Star of the Game – Jim Henderson (.176 WPA)
The title of the post comes from the 1988 World Series call by Jack Buck as Kirk Gibson comes off the bench in a pinch hitting role late in the game hobbled and barely able to walk and hits a game winning home run to give the Dodgers game one of the series. What Buck witnessed that night was a historic baseball moment. It was a feel good moment, the type that gets put in the archives to be used on a host of greatest baseball moment reels. What we saw on Friday night, however, is just a little different. We’ll get to that in a little bit, but first, let’s talk about the game as a whole.
I said in yesterday’s series preview that I felt we’d win this series, but that both wins would come in games two and three. After the first inning, it was looking pretty clear that at least the loss in game one was all but locked up. I tweeted out “Not even done with the 1st inning and I already want to turn the
#Cubs game off.” That was how I felt, but for some reason I decided to stay. Something told me that maybe the Cubs could chip away, and that’s what they did.
Jeff Samardzija’s outing is a hard. It was essentially a middle of the road game in the box score, but I came away feeling better about it than the 50 game score shows. When you look back at the first inning, which is where most of the damage was done by the Brewers, what you find is that a part from the Ryan Braun home run on a fat pitch up in the zone, Samardzija really didn’t get beat by hard hit balls. Anthony Rizzo made an error on the first play he saw to put Norichika Aoki, on base and Jean Segura, who if you didn’t know his name before the game you know it know, came up right after with a bloop hit that was possibly catchable on the run by Darwin Barney. Both hits were weak and potential outs. Instead of two outs and no one on base. Samardzija had to fave Braun with no outs and runners on first and third. That’s a big difference in run expectancy between the two scenarios. If the Cubs get those two outs, or even if they get one of the two, the outcome of this game may have been different. At the end of the day, the runs will go against Samardzija, but if you missed the game, his inning wasn’t as bad as it looks. From that inning on, he was really good, only allowing one run in the last six innings.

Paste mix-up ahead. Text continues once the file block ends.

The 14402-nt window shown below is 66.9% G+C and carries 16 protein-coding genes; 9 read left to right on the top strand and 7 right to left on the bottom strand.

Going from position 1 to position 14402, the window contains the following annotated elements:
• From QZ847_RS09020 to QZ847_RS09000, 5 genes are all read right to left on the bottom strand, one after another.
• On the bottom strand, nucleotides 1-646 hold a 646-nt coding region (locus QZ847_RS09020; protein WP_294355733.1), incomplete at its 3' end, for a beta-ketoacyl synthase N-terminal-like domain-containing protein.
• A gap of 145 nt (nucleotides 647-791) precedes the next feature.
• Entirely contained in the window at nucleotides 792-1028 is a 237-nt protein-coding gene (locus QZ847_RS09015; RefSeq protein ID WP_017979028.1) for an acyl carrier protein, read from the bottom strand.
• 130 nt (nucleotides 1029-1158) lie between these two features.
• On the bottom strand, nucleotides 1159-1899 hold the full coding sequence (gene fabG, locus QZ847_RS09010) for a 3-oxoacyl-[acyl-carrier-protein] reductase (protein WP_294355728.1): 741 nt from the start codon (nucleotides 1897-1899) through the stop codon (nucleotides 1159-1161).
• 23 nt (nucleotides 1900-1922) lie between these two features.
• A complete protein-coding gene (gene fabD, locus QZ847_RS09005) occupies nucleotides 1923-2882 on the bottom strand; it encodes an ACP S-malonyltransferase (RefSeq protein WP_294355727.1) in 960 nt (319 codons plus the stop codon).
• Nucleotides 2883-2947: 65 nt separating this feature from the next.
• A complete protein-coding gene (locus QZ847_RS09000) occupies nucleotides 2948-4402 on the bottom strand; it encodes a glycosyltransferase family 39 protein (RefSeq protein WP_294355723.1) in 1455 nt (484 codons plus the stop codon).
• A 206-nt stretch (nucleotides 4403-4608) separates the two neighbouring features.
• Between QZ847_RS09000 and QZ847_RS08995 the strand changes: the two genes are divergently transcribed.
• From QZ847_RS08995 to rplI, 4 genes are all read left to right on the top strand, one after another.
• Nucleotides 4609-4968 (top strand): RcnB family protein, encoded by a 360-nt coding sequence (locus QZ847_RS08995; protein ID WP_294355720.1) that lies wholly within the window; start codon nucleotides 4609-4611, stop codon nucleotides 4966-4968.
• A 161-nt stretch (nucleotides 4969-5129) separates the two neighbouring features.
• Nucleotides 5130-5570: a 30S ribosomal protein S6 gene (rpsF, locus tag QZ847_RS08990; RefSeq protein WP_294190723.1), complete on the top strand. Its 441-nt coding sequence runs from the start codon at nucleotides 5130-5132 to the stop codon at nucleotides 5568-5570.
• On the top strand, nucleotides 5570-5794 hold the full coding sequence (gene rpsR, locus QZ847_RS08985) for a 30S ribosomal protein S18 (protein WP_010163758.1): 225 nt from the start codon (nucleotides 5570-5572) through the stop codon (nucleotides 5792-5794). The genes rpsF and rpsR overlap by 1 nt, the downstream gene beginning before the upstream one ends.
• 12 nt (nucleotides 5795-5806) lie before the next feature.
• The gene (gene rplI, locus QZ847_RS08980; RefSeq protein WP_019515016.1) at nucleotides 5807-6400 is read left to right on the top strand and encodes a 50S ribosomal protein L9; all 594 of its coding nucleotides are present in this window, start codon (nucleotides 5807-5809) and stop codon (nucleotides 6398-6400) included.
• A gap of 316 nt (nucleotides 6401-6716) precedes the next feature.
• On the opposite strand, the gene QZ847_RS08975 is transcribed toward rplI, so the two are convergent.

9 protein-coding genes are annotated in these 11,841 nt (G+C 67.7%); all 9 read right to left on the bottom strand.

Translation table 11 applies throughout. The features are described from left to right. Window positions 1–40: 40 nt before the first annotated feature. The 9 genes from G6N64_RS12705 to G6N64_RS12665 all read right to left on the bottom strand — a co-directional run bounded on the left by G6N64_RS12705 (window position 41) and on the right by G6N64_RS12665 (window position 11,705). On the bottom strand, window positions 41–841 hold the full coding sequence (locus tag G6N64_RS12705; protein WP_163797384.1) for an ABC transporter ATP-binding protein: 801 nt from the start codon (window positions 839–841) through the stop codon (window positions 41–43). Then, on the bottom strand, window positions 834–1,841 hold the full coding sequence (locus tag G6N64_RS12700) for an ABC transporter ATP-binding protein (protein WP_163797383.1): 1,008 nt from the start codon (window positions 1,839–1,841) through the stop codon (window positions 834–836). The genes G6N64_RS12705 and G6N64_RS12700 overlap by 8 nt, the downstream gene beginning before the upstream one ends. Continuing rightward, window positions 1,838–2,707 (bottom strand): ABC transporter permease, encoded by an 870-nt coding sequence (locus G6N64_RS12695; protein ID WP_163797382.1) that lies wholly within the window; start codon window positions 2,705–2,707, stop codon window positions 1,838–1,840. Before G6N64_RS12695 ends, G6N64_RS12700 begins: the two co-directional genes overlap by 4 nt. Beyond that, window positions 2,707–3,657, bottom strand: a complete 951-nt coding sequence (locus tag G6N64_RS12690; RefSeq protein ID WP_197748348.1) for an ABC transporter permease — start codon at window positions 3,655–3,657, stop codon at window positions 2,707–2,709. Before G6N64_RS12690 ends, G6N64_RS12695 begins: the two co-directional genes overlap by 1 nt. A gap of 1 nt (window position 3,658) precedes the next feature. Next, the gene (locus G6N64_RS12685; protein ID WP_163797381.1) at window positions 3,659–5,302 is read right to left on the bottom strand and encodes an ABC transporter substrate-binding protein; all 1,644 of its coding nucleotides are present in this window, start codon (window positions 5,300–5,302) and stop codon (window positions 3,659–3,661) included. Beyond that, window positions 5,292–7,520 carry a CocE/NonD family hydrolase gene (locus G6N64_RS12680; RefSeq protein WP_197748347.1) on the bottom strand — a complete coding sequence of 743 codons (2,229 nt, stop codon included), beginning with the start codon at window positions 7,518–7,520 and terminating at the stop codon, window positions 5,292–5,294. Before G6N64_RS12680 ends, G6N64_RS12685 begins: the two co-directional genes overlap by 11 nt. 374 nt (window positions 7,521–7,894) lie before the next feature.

Offensively, the encouraging thing of the night was the fact that, down four runs early, the team battled back, and did it almost immediately. Home runs by Luis Valbuena and David DeJesus in the early innings brought the score to 4-3 and it felt like the momentum has changed to the Cubs. The graph above doesn’t reflect a change enough to give the Cubs the probability to win, but you can see things starting in the right direction shortly after the Braun home run. Rizzo would add a bomb shot to right field late in the game, but in the end, home runs were the only things this offense could muster, which was just a little frustrating when you factor in that in seven of the nine innings, the Cubs saw their leadoff man reach base. To come away with runs only on the home run in that situation is unacceptable.
This year it also seems like we can’t have a recap without some note on the bullpen, and Friday’s game was no exception. The game marked the return of Kevin Gregg to the pen. To be honest, I had forgotten how little faith I had in him to get someone out. When I saw we had signed him, I was surprised not because I didn’t trust him, but because I thought he was too old. One look at him on the mound and it all came back. Flashbacks of blown saves flashed before my eyes. Gregg would walk a batter and give up a hit before being removed by Svuem in favor of Shawn Camp, who would come in and get three outs on five pitches without having a ball be put in play. Take a minute and re-read that sentence and soak it in. Now I’ll explain the title of the post.
For those who didn’t see the play, let me set the scenario up for you. With no outs, Segura would reach first on an infield single and promptly steal second. Braun walked and we got a pitching change. Here is where the craziness happens. Jesse Rodgers describes the scene perfectly “As Camp got ready to pitch to Rickie Weeks, Segura got caught off second base. Camp threw to third baseman Valbuena who ran Segura back to second where Braun had advanced during the run down. Both players were standing on second base.